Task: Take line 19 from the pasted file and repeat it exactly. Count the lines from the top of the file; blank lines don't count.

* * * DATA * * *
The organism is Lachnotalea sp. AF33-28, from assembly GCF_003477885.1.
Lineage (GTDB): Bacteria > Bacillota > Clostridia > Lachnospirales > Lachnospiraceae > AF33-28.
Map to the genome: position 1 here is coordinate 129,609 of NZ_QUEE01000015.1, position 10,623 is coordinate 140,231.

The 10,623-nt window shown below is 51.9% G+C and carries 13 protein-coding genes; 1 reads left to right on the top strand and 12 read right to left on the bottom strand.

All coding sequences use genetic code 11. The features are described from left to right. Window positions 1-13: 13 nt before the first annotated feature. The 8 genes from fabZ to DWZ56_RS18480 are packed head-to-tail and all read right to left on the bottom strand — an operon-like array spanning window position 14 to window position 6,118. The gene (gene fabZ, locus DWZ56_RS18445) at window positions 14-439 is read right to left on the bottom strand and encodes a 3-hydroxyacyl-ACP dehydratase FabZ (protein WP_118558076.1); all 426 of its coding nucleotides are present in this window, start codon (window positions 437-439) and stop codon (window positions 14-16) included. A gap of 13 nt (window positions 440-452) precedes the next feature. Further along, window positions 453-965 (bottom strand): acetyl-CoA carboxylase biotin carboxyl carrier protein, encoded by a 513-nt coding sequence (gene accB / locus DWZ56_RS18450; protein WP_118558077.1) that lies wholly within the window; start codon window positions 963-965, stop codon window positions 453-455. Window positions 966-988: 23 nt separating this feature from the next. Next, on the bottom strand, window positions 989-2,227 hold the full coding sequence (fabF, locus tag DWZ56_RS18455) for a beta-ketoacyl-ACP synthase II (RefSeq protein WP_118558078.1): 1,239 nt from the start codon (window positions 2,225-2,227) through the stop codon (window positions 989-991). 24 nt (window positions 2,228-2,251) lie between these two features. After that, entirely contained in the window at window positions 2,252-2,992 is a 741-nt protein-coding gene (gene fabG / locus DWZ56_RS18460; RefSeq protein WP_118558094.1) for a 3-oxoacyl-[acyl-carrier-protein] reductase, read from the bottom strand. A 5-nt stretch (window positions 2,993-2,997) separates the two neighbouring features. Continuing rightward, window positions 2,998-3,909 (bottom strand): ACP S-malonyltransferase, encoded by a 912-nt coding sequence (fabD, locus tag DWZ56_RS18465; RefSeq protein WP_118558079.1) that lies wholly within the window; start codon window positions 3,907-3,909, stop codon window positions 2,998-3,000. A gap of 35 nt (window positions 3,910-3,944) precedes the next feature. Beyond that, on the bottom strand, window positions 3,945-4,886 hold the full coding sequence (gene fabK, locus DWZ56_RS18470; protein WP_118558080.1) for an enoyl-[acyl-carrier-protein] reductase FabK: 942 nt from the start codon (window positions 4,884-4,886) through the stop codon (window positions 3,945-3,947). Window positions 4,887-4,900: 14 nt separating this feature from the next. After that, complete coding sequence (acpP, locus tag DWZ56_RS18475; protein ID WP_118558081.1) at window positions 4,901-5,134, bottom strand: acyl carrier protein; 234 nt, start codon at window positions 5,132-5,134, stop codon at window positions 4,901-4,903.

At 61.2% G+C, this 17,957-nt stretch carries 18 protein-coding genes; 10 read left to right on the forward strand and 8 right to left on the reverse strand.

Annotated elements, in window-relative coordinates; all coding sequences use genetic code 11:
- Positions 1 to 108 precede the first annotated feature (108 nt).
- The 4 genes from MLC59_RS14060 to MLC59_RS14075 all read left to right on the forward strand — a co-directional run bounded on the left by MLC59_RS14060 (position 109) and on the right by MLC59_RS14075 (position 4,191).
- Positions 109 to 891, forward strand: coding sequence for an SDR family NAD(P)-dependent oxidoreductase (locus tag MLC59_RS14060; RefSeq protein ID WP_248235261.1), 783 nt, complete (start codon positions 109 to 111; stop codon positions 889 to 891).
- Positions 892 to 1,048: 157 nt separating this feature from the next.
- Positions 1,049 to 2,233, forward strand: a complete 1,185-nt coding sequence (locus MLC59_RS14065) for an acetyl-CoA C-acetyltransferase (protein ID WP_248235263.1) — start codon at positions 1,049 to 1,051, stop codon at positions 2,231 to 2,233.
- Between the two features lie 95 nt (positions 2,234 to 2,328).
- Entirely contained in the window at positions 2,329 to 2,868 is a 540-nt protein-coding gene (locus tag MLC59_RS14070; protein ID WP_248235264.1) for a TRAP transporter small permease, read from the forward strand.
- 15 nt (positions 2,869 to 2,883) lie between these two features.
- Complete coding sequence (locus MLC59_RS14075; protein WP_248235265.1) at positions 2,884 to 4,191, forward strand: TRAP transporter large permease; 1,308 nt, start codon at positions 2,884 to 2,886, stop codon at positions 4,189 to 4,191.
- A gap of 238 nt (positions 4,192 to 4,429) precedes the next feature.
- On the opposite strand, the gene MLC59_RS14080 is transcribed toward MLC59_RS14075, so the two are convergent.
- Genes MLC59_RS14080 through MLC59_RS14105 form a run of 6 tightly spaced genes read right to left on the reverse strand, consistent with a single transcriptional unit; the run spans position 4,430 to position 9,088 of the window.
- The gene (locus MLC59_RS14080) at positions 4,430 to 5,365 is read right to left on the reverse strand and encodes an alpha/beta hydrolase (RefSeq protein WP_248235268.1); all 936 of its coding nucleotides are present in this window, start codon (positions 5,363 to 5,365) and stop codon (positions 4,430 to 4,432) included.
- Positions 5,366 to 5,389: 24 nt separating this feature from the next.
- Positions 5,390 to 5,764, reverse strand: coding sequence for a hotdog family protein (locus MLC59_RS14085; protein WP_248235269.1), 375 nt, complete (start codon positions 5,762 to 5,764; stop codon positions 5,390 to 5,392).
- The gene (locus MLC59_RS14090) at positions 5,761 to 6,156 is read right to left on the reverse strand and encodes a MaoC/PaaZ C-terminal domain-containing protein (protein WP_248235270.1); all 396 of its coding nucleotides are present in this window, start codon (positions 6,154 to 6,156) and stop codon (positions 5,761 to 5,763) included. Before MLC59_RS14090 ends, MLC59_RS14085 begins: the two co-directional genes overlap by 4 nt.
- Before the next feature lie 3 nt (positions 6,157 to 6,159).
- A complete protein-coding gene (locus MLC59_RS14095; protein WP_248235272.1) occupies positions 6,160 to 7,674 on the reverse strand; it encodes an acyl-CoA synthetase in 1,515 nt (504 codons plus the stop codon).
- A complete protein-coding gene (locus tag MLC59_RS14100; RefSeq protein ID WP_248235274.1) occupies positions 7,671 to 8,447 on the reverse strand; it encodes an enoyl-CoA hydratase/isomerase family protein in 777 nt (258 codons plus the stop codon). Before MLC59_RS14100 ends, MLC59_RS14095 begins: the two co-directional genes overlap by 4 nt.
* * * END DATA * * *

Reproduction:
- Genes MLC59_RS14080 through MLC59_RS14105 form a run of 6 tightly spaced genes read right to left on the reverse strand, consistent with a single transcriptional unit; the run spans position 4,430 to position 9,088 of the window.